is kind of how I start my day, every day,

Benjamin Walters: pick up the bird seed, pick
up peanuts, you know, suet. I walk into the

bird feeding garden, you can see there’s a
glass observation area there that you can

actually watch what goes on.

Benjamin Walters: Within the feeder garden
if you’re if you’re at the visitor Center

and here we are at the actual.

Benjamin Walters: feeder cam setup you can
see the cam and the feeders are all on pole


Benjamin Walters: We baffle those poles in
order to reduce squirrel activity, so the

squirrels can’t come up and climb and get
onto the cam or the feeders. We also have

some birds spikes on top of the camera or
to reduce squirrels jumping on top of the

cameras and they just jump right on the feeders.

Benjamin Walters: Like you see there’s there’s
a you know, a wide variety of bird food that

we offer and it’s located you know right.

Benjamin Walters: In front of the Sapsucker
Woods Pond as well, right now, it’s pretty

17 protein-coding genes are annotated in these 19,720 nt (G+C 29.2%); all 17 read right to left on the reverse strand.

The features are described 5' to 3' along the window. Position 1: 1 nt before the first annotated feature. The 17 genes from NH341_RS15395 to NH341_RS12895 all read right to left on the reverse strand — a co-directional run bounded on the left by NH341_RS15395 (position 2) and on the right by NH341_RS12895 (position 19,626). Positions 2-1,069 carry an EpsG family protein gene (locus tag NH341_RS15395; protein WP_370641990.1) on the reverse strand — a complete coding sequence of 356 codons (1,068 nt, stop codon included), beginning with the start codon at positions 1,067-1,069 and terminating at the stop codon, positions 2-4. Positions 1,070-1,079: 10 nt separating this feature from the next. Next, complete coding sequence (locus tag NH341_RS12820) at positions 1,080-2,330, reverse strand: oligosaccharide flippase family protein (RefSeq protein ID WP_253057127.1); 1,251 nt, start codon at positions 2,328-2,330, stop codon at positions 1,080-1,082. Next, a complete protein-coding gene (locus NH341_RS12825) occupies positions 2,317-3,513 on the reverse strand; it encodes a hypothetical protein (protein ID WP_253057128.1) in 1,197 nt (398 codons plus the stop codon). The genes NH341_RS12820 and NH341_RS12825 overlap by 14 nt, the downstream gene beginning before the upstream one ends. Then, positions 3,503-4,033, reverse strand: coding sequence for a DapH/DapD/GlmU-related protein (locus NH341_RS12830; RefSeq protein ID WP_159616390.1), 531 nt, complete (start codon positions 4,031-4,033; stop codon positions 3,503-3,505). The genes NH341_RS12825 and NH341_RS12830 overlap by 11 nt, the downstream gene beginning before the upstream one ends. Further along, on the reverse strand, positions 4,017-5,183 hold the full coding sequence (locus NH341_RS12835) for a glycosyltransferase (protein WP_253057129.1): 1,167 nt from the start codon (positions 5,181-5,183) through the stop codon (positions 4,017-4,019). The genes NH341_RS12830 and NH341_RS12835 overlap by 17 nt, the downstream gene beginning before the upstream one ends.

leafed out so wanted to give you a view of
what that the pond looks like it’s more visible

on camera during the winter and like late
fall months when there’s not as many leaves.

Benjamin Walters: But this is the view you
get from inside the Visitor Center as well,

which you can see that the big observation
area of the Visitor Center here. So on the

pond you can see great blue heron, lots of
different waterfowl.

Benjamin Walters: And you know all the other
birds that reside in the forest.

Benjamin Walters: So yeah, those are, This
is where all those birds that you see on the

cam, This is where they live, this is where
they hang out.

Benjamin Walters: So yeah we definitely invite
you, if you’re able to come in person, some

time to come, visit.

Benjamin Walters: Like I said, we hope to
have the Visitor Center open later this year,

but the trails are open for anyone that wants
to come and.

Benjamin Walters: See the Lab.

[Video: video stops and the speaker’s video
takes up the screen.]

Benjamin Walters: And then I think we’re going